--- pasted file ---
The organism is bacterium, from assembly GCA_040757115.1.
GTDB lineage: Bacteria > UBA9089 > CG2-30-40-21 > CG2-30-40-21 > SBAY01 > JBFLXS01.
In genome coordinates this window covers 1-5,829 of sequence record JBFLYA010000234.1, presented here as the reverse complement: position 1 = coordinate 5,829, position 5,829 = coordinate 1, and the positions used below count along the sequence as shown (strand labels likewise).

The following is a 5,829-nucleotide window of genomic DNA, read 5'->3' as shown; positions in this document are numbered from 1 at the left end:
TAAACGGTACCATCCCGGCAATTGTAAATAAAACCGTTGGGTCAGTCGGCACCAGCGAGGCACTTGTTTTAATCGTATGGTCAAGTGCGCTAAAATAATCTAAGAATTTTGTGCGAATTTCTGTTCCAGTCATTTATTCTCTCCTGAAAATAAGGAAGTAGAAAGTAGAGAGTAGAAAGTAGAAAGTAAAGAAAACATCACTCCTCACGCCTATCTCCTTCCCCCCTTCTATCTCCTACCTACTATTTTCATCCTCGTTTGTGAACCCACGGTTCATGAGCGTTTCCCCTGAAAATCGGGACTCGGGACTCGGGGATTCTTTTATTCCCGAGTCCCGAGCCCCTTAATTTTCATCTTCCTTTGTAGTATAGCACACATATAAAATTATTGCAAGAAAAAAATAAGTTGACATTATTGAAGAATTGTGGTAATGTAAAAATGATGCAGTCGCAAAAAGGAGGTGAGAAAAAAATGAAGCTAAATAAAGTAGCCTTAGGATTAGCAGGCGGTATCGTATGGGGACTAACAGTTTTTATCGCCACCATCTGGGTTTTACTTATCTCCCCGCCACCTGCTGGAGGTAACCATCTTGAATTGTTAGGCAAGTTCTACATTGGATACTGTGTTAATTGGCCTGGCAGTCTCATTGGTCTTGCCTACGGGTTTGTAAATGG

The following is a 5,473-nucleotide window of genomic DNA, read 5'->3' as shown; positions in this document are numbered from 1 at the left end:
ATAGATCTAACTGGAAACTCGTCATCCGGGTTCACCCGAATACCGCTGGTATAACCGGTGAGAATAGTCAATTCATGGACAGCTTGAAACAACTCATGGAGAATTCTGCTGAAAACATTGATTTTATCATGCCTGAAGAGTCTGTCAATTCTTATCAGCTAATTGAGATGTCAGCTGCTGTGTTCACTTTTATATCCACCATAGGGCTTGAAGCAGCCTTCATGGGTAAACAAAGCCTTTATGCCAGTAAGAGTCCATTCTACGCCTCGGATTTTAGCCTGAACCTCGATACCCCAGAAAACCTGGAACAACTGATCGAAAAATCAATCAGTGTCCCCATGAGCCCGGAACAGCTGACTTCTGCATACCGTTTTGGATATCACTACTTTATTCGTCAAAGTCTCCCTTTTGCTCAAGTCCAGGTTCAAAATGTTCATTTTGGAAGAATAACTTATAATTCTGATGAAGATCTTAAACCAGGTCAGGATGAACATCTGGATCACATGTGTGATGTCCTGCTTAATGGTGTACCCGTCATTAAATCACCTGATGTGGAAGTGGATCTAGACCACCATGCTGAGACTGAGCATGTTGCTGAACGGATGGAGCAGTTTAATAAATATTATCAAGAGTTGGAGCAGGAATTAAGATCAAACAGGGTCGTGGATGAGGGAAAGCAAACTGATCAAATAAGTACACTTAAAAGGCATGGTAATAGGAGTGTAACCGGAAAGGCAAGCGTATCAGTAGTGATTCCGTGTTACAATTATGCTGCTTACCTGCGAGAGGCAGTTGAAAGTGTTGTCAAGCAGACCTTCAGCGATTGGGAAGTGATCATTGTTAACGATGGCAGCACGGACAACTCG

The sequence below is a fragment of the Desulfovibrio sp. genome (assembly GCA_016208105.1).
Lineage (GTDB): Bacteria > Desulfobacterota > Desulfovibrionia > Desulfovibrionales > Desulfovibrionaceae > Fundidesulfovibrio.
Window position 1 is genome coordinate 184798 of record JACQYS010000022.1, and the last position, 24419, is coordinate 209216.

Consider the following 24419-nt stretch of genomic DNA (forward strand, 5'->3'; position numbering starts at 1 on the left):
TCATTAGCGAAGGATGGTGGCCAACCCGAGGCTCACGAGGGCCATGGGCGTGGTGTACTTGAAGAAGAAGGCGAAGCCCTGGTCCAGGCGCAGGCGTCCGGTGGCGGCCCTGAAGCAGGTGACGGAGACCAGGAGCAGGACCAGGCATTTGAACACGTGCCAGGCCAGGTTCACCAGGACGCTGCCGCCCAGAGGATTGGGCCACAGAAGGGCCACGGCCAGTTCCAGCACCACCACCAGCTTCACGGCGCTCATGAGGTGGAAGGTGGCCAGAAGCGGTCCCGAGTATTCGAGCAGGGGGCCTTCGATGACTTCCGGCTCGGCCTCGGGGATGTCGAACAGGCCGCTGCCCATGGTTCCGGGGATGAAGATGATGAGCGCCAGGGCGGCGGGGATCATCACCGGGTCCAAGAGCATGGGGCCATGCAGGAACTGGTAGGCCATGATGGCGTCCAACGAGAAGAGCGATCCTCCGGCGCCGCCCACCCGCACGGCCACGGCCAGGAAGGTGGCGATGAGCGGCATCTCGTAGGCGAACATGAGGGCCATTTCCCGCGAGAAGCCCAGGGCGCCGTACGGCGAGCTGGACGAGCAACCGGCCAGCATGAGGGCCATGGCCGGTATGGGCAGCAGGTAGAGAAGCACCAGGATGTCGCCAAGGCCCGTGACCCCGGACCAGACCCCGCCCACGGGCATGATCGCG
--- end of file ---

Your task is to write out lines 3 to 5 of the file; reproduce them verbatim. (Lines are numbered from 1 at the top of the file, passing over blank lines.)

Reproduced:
In genome coordinates this window covers 1-5,829 of sequence record JBFLYA010000234.1, presented here as the reverse complement: position 1 = coordinate 5,829, position 5,829 = coordinate 1, and the positions used below count along the sequence as shown (strand labels likewise).

The following is a 5,829-nucleotide window of genomic DNA, read 5'->3' as shown; positions in this document are numbered from 1 at the left end:
TAAACGGTACCATCCCGGCAATTGTAAATAAAACCGTTGGGTCAGTCGGCACCAGCGAGGCACTTGTTTTAATCGTATGGTCAAGTGCGCTAAAATAATCTAAGAATTTTGTGCGAATTTCTGTTCCAGTCATTTATTCTCTCCTGAAAATAAGGAAGTAGAAAGTAGAGAGTAGAAAGTAGAAAGTAAAGAAAACATCACTCCTCACGCCTATCTCCTTCCCCCCTTCTATCTCCTACCTACTATTTTCATCCTCGTTTGTGAACCCACGGTTCATGAGCGTTTCCCCTGAAAATCGGGACTCGGGACTCGGGGATTCTTTTATTCCCGAGTCCCGAGCCCCTTAATTTTCATCTTCCTTTGTAGTATAGCACACATATAAAATTATTGCAAGAAAAAAATAAGTTGACATTATTGAAGAATTGTGGTAATGTAAAAATGATGCAGTCGCAAAAAGGAGGTGAGAAAAAAATGAAGCTAAATAAAGTAGCCTTAGGATTAGCAGGCGGTATCGTATGGGGACTAACAGTTTTTATCGCCACCATCTGGGTTTTACTTATCTCCCCGCCACCTGCTGGAGGTAACCATCTTGAATTGTTAGGCAAGTTCTACATTGGATACTGTGTTAATTGGCCTGGCAGTCTCATTGGTCTTGCCTACGGGTTTGTAAATGG